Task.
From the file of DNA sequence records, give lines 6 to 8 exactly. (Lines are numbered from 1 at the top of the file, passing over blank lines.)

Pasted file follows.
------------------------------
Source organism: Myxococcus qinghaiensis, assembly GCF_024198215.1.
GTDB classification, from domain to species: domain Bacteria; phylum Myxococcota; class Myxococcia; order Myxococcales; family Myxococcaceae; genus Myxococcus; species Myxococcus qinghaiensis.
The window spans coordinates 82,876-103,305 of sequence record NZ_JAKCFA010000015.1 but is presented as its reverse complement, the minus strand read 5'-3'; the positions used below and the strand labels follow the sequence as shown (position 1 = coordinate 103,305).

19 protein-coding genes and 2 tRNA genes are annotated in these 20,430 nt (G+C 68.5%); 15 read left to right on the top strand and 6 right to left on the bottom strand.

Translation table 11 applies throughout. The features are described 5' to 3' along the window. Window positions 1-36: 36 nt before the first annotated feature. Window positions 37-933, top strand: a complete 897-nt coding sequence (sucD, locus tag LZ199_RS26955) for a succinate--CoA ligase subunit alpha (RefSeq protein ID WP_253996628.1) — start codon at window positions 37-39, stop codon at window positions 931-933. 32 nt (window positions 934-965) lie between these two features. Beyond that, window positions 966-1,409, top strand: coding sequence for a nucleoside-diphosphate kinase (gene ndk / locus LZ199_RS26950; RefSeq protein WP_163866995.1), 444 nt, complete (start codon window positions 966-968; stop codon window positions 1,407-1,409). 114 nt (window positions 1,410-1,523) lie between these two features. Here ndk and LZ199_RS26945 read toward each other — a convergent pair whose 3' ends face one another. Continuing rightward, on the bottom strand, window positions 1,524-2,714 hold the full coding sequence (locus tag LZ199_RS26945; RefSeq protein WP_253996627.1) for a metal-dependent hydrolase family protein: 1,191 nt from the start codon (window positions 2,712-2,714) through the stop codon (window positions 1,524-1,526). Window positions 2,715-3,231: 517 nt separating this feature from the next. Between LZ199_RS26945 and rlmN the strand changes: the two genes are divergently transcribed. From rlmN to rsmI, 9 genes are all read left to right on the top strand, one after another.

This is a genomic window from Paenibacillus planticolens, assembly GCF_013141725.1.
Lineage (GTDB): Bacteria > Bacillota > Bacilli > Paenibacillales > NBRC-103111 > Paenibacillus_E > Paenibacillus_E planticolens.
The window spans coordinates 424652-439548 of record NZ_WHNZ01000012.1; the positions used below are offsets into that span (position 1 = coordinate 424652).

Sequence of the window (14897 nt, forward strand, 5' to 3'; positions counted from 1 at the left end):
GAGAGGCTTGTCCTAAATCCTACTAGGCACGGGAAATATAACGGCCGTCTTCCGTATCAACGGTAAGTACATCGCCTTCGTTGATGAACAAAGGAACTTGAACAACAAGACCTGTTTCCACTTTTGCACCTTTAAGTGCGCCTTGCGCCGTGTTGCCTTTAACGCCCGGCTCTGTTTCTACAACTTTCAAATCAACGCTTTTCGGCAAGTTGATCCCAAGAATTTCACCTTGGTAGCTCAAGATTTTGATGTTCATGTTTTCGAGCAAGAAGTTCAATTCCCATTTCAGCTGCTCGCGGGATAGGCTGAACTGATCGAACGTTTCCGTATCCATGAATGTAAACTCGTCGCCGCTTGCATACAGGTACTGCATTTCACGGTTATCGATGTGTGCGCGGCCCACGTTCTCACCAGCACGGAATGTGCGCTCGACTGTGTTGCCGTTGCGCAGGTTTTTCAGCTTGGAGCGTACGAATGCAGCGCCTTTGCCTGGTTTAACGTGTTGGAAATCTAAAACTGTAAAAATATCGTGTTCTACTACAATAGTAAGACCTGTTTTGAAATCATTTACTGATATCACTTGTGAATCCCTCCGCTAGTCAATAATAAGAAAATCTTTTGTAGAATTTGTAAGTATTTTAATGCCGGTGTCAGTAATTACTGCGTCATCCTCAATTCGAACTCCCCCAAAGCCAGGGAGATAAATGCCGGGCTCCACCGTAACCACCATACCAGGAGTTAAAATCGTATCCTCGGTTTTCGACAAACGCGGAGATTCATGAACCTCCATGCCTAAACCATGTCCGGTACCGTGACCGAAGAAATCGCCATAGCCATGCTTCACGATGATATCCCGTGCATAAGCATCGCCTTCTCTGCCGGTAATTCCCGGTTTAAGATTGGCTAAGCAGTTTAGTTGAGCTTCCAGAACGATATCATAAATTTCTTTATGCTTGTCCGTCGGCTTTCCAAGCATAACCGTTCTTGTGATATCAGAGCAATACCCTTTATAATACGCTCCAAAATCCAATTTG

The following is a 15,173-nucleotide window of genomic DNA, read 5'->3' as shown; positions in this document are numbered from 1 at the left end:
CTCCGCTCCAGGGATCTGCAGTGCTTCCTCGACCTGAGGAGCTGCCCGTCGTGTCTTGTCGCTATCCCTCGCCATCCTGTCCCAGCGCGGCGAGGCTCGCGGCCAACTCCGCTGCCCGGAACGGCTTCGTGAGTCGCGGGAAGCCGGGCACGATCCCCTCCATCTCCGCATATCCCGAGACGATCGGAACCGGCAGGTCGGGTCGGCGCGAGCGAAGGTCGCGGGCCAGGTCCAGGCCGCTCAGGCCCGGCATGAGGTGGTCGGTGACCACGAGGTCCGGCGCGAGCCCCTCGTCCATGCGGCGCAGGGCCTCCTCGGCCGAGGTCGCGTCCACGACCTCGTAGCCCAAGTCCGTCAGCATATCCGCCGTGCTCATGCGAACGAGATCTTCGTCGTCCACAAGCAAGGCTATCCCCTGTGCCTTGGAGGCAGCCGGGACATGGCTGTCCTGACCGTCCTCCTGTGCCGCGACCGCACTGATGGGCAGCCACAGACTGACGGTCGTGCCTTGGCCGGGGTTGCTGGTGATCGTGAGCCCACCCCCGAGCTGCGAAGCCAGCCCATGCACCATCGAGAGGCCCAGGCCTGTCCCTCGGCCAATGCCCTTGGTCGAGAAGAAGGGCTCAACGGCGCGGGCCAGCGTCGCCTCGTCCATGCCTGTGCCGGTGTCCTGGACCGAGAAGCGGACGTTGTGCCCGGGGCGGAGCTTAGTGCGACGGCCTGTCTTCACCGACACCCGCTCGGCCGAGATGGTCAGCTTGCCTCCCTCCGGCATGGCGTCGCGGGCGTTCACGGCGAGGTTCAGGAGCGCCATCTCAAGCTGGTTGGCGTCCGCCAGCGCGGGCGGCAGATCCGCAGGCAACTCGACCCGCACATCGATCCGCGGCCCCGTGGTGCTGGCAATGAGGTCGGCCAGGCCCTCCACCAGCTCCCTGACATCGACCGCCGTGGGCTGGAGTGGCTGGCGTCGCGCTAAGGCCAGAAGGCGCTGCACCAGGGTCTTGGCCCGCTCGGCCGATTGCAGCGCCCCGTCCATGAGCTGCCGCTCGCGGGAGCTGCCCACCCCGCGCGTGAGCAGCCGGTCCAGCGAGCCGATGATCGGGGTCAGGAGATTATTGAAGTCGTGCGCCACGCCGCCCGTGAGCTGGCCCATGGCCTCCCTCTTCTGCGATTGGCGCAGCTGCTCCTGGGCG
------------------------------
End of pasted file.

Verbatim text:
This is a genomic window from Paenibacillus planticolens, assembly GCF_013141725.1.
Lineage (GTDB): Bacteria > Bacillota > Bacilli > Paenibacillales > NBRC-103111 > Paenibacillus_E > Paenibacillus_E planticolens.
The window spans coordinates 424652-439548 of record NZ_WHNZ01000012.1; the positions used below are offsets into that span (position 1 = coordinate 424652).